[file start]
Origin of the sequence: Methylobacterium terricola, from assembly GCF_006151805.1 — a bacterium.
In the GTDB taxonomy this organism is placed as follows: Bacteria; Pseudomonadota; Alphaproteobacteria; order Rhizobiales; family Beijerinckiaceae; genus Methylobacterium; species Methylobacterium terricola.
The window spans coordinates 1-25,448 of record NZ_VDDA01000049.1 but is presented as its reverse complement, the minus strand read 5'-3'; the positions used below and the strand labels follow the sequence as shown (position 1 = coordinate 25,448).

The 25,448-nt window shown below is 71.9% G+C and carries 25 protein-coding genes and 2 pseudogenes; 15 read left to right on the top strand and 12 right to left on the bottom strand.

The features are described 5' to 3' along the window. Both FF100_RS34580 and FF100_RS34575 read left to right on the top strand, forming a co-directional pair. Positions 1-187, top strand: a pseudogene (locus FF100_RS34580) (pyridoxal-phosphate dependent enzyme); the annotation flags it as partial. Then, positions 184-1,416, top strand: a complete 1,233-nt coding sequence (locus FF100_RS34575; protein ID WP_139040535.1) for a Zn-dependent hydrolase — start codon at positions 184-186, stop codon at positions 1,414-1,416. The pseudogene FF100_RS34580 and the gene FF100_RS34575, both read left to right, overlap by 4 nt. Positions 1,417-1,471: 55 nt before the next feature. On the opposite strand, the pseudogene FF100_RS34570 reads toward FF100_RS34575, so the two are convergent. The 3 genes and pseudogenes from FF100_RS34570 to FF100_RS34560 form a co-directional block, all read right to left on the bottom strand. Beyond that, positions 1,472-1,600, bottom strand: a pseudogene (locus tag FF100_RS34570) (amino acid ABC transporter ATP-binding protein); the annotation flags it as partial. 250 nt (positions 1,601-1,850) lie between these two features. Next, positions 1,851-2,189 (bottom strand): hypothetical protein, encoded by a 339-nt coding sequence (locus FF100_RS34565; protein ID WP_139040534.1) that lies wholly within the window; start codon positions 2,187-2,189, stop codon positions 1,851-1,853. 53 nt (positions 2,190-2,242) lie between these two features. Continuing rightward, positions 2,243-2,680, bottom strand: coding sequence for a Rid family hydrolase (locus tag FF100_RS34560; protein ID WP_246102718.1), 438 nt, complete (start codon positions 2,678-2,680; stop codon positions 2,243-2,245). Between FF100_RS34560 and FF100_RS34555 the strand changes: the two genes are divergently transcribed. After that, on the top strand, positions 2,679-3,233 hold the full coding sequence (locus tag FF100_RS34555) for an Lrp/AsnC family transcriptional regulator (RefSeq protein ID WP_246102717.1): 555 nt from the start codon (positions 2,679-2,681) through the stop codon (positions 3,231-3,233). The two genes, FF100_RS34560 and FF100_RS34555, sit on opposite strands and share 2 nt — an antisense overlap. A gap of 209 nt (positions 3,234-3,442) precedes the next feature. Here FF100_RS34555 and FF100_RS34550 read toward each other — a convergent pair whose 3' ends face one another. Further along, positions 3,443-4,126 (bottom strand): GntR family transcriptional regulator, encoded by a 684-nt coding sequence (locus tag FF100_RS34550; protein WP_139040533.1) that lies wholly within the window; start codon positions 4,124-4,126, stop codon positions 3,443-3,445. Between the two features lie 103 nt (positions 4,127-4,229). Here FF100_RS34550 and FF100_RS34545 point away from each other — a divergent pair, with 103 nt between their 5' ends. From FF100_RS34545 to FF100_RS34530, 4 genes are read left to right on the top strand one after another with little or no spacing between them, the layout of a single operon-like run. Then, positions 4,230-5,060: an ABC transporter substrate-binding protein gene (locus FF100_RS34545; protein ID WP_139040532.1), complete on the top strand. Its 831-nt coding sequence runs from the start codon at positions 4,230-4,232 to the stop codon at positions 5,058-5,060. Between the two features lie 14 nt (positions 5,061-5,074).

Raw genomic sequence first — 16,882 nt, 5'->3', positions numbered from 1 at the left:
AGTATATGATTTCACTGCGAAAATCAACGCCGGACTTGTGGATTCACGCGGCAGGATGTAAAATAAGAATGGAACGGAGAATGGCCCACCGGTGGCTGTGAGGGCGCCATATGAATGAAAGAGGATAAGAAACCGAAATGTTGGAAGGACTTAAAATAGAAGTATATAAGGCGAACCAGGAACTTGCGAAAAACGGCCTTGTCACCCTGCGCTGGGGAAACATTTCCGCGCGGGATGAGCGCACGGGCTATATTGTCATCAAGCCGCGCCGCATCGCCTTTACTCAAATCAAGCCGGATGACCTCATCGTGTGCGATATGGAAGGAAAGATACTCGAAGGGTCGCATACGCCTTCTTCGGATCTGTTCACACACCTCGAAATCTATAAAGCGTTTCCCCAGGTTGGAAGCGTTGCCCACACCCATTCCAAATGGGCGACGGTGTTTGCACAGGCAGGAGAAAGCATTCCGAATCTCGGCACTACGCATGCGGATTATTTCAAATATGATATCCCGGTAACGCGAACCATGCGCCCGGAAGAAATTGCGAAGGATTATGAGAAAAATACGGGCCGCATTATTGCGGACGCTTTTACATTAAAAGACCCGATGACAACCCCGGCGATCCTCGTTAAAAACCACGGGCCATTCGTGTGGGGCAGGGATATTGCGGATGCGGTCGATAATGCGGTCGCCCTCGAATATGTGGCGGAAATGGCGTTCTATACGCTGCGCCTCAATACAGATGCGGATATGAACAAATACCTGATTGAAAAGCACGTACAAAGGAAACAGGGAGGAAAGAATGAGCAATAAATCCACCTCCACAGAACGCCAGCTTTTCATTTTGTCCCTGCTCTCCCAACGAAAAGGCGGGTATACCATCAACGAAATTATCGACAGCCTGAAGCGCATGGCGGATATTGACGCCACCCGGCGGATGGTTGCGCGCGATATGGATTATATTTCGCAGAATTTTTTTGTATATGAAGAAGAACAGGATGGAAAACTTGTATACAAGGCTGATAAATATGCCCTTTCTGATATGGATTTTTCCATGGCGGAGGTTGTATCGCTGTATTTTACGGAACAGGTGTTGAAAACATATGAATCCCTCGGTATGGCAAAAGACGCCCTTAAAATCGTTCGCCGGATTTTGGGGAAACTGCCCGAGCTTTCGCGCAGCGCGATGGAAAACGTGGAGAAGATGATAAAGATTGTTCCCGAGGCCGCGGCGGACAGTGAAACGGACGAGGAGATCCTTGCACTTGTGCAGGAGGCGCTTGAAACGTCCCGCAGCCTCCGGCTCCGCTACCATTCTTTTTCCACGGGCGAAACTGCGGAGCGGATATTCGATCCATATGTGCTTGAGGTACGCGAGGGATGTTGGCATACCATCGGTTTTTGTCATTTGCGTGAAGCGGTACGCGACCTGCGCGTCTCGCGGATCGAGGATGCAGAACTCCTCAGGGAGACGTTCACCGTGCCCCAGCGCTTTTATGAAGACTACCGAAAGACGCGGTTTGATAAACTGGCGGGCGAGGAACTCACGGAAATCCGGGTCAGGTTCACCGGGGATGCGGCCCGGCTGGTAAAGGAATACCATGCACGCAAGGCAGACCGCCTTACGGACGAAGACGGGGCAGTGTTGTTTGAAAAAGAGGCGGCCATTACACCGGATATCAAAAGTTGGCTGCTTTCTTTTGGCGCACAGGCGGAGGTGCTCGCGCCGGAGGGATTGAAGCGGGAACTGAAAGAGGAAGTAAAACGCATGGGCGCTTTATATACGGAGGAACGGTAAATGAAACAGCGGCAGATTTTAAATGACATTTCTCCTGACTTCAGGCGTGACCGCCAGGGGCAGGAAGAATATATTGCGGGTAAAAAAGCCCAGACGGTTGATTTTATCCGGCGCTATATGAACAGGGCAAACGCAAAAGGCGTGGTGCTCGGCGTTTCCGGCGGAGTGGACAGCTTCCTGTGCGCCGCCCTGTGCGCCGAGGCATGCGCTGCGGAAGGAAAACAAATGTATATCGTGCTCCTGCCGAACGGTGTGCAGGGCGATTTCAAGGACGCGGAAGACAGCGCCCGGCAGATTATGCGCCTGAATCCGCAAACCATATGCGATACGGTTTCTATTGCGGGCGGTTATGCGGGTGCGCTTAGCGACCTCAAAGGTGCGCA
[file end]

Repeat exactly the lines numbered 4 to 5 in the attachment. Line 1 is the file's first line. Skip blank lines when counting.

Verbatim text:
The 25,448-nt window shown below is 71.9% G+C and carries 25 protein-coding genes and 2 pseudogenes; 15 read left to right on the top strand and 12 right to left on the bottom strand.

The features are described 5' to 3' along the window. Both FF100_RS34580 and FF100_RS34575 read left to right on the top strand, forming a co-directional pair. Positions 1-187, top strand: a pseudogene (locus FF100_RS34580) (pyridoxal-phosphate dependent enzyme); the annotation flags it as partial. Then, positions 184-1,416, top strand: a complete 1,233-nt coding sequence (locus FF100_RS34575; protein ID WP_139040535.1) for a Zn-dependent hydrolase — start codon at positions 184-186, stop codon at positions 1,414-1,416. The pseudogene FF100_RS34580 and the gene FF100_RS34575, both read left to right, overlap by 4 nt. Positions 1,417-1,471: 55 nt before the next feature. On the opposite strand, the pseudogene FF100_RS34570 reads toward FF100_RS34575, so the two are convergent. The 3 genes and pseudogenes from FF100_RS34570 to FF100_RS34560 form a co-directional block, all read right to left on the bottom strand. Beyond that, positions 1,472-1,600, bottom strand: a pseudogene (locus tag FF100_RS34570) (amino acid ABC transporter ATP-binding protein); the annotation flags it as partial. 250 nt (positions 1,601-1,850) lie between these two features. Next, positions 1,851-2,189 (bottom strand): hypothetical protein, encoded by a 339-nt coding sequence (locus FF100_RS34565; protein ID WP_139040534.1) that lies wholly within the window; start codon positions 2,187-2,189, stop codon positions 1,851-1,853. 53 nt (positions 2,190-2,242) lie between these two features. Continuing rightward, positions 2,243-2,680, bottom strand: coding sequence for a Rid family hydrolase (locus tag FF100_RS34560; protein ID WP_246102718.1), 438 nt, complete (start codon positions 2,678-2,680; stop codon positions 2,243-2,245). Between FF100_RS34560 and FF100_RS34555 the strand changes: the two genes are divergently transcribed. After that, on the top strand, positions 2,679-3,233 hold the full coding sequence (locus tag FF100_RS34555) for an Lrp/AsnC family transcriptional regulator (RefSeq protein ID WP_246102717.1): 555 nt from the start codon (positions 2,679-2,681) through the stop codon (positions 3,231-3,233). The two genes, FF100_RS34560 and FF100_RS34555, sit on opposite strands and share 2 nt — an antisense overlap. A gap of 209 nt (positions 3,234-3,442) precedes the next feature. Here FF100_RS34555 and FF100_RS34550 read toward each other — a convergent pair whose 3' ends face one another. Further along, positions 3,443-4,126 (bottom strand): GntR family transcriptional regulator, encoded by a 684-nt coding sequence (locus tag FF100_RS34550; protein WP_139040533.1) that lies wholly within the window; start codon positions 4,124-4,126, stop codon positions 3,443-3,445. Between the two features lie 103 nt (positions 4,127-4,229). Here FF100_RS34550 and FF100_RS34545 point away from each other — a divergent pair, with 103 nt between their 5' ends. From FF100_RS34545 to FF100_RS34530, 4 genes are read left to right on the top strand one after another with little or no spacing between them, the layout of a single operon-like run. Then, positions 4,230-5,060: an ABC transporter substrate-binding protein gene (locus FF100_RS34545; protein ID WP_139040532.1), complete on the top strand. Its 831-nt coding sequence runs from the start codon at positions 4,230-4,232 to the stop codon at positions 5,058-5,060. Between the two features lie 14 nt (positions 5,061-5,074).